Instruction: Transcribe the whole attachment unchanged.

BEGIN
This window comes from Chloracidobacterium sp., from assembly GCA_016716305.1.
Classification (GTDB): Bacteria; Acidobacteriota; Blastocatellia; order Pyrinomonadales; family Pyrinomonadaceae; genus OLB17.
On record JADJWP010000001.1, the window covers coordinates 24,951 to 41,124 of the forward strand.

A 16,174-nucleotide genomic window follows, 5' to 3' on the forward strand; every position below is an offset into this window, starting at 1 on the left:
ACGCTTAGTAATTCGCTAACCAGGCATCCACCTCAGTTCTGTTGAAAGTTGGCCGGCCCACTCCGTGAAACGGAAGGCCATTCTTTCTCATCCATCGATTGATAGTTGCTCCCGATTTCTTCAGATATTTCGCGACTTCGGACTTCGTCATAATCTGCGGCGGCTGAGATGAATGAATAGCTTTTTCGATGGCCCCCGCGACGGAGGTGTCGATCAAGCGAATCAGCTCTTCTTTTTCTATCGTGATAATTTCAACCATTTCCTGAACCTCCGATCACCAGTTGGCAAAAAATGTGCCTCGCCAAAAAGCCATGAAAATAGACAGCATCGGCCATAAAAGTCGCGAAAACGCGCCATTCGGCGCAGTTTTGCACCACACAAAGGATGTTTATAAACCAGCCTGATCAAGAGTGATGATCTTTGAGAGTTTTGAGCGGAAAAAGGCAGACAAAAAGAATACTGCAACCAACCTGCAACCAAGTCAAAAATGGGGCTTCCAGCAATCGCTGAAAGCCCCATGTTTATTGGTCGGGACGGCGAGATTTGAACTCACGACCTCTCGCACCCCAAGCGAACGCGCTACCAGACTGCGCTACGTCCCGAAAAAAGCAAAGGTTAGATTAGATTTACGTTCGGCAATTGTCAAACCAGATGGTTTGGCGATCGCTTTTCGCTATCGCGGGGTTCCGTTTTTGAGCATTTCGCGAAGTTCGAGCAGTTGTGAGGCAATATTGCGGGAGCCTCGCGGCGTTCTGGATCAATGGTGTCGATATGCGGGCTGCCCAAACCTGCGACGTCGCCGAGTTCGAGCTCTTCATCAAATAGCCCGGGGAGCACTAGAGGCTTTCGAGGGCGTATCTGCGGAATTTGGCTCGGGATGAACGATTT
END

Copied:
This window comes from Chloracidobacterium sp., from assembly GCA_016716305.1.
Classification (GTDB): Bacteria; Acidobacteriota; Blastocatellia; order Pyrinomonadales; family Pyrinomonadaceae; genus OLB17.
On record JADJWP010000001.1, the window covers coordinates 24,951 to 41,124 of the forward strand.

A 16,174-nucleotide genomic window follows, 5' to 3' on the forward strand; every position below is an offset into this window, starting at 1 on the left:
ACGCTTAGTAATTCGCTAACCAGGCATCCACCTCAGTTCTGTTGAAAGTTGGCCGGCCCACTCCGTGAAACGGAAGGCCATTCTTTCTCATCCATCGATTGATAGTTGCTCCCGATTTCTTCAGATATTTCGCGACTTCGGACTTCGTCATAATCTGCGGCGGCTGAGATGAATGAATAGCTTTTTCGATGGCCCCCGCGACGGAGGTGTCGATCAAGCGAATCAGCTCTTCTTTTTCTATCGTGATAATTTCAACCATTTCCTGAACCTCCGATCACCAGTTGGCAAAAAATGTGCCTCGCCAAAAAGCCATGAAAATAGACAGCATCGGCCATAAAAGTCGCGAAAACGCGCCATTCGGCGCAGTTTTGCACCACACAAAGGATGTTTATAAACCAGCCTGATCAAGAGTGATGATCTTTGAGAGTTTTGAGCGGAAAAAGGCAGACAAAAAGAATACTGCAACCAACCTGCAACCAAGTCAAAAATGGGGCTTCCAGCAATCGCTGAAAGCCCCATGTTTATTGGTCGGGACGGCGAGATTTGAACTCACGACCTCTCGCACCCCAAGCGAACGCGCTACCAGACTGCGCTACGTCCCGAAAAAAGCAAAGGTTAGATTAGATTTACGTTCGGCAATTGTCAAACCAGATGGTTTGGCGATCGCTTTTCGCTATCGCGGGGTTCCGTTTTTGAGCATTTCGCGAAGTTCGAGCAGTTGTGAGGCAATATTGCGGGAGCCTCGCGGCGTTCTGGATCAATGGTGTCGATATGCGGGCTGCCCAAACCTGCGACGTCGCCGAGTTCGAGCTCTTCATCAAATAGCCCGGGGAGCACTAGAGGCTTTCGAGGGCGTATCTGCGGAATTTGGCTCGGGATGAACGATTT